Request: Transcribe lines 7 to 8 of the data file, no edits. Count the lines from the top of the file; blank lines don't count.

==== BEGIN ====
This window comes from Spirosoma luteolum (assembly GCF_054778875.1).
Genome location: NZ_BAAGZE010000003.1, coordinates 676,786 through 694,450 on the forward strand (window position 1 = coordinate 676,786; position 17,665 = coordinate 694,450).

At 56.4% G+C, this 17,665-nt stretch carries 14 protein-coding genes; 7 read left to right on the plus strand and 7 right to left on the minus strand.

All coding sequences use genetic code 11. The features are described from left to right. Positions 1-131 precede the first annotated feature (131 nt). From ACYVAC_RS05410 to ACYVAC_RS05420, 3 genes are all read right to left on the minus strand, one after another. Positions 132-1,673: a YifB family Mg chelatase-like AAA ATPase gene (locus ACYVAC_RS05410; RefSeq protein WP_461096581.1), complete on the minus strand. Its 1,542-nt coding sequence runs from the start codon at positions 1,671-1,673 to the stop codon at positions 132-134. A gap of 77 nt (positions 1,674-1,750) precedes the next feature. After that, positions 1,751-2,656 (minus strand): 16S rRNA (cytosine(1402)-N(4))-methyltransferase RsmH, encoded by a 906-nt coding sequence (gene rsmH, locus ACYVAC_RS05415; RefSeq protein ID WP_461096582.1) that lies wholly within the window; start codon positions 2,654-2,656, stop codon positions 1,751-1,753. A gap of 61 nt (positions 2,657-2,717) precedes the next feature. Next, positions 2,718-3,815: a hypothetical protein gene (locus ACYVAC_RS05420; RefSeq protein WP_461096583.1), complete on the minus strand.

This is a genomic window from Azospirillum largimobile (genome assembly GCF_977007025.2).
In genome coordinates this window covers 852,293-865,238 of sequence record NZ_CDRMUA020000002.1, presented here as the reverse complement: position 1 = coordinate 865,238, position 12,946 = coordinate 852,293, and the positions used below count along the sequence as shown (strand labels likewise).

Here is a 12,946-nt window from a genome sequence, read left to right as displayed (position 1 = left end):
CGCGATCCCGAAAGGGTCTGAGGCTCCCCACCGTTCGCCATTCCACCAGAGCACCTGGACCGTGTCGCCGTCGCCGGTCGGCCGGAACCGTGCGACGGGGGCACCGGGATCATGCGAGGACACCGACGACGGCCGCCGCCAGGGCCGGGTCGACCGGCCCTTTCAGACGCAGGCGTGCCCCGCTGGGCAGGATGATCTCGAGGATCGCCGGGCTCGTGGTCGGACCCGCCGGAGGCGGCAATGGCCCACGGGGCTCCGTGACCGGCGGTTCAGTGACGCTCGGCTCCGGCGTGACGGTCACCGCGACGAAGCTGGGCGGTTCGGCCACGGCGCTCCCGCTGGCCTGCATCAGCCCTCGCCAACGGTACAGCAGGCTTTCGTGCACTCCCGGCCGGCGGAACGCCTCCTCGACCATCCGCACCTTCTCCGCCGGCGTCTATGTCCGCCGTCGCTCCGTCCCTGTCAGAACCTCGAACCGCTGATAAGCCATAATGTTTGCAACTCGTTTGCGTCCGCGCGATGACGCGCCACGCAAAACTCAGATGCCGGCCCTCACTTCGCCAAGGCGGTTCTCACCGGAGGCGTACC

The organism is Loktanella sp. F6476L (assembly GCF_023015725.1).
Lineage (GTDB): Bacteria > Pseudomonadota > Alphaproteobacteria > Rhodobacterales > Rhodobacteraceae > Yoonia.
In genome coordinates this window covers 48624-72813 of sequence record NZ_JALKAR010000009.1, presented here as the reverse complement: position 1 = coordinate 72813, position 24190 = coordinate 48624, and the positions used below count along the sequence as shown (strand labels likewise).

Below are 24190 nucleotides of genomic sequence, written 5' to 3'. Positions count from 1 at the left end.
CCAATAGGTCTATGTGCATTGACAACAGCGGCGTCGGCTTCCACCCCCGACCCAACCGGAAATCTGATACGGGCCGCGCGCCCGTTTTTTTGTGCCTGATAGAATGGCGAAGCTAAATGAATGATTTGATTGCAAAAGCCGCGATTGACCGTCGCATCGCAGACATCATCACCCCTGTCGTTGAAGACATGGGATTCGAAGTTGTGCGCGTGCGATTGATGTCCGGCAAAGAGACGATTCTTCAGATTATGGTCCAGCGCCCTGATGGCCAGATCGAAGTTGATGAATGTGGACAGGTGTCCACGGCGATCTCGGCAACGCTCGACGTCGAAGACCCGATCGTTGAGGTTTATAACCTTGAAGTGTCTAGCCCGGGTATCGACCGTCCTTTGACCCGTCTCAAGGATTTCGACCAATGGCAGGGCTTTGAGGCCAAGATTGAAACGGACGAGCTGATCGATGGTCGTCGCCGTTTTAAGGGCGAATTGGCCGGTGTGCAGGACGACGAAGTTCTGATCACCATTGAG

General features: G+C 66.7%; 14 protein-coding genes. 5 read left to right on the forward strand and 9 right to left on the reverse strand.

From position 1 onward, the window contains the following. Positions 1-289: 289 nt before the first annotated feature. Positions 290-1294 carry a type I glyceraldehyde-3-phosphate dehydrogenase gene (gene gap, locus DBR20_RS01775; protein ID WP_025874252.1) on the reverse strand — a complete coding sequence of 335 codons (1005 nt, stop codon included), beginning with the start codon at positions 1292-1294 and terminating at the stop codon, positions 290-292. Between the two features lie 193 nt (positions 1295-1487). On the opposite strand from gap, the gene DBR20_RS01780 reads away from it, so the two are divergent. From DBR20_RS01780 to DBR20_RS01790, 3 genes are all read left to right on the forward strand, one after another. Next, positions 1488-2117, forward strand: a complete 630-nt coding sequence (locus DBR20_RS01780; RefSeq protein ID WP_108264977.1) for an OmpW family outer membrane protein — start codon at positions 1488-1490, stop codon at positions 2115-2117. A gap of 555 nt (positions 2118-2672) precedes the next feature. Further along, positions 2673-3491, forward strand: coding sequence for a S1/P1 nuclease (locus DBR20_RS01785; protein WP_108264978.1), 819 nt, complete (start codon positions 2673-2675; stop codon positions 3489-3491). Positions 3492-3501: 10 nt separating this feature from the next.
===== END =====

Here is a 12,946-nt window from a genome sequence, read left to right as displayed (position 1 = left end):
CGCGATCCCGAAAGGGTCTGAGGCTCCCCACCGTTCGCCATTCCACCAGAGCACCTGGACCGTGTCGCCGTCGCCGGTCGGCCGGAACCGTGCGACGGGGGCACCGGGATCATGCGAGGACACCGACGACGGCCGCCGCCAGGGCCGGGTCGACCGGCCCTTTCAGACGCAGGCGTGCCCCGCTGGGCAGGATGATCTCGAGGATCGCCGGGCTCGTGGTCGGACCCGCCGGAGGCGGCAATGGCCCACGGGGCTCCGTGACCGGCGGTTCAGTGACGCTCGGCTCCGGCGTGACGGTCACCGCGACGAAGCTGGGCGGTTCGGCCACGGCGCTCCCGCTGGCCTGCATCAGCCCTCGCCAACGGTACAGCAGGCTTTCGTGCACTCCCGGCCGGCGGAACGCCTCCTCGACCATCCGCACCTTCTCCGCCGGCGTCTATGTCCGCCGTCGCTCCGTCCCTGTCAGAACCTCGAACCGCTGATAAGCCATAATGTTTGCAACTCGTTTGCGTCCGCGCGATGACGCGCCACGCAAAACTCAGATGCCGGCCCTCACTTCGCCAAGGCGGTTCTCACCGGAGGCGTACC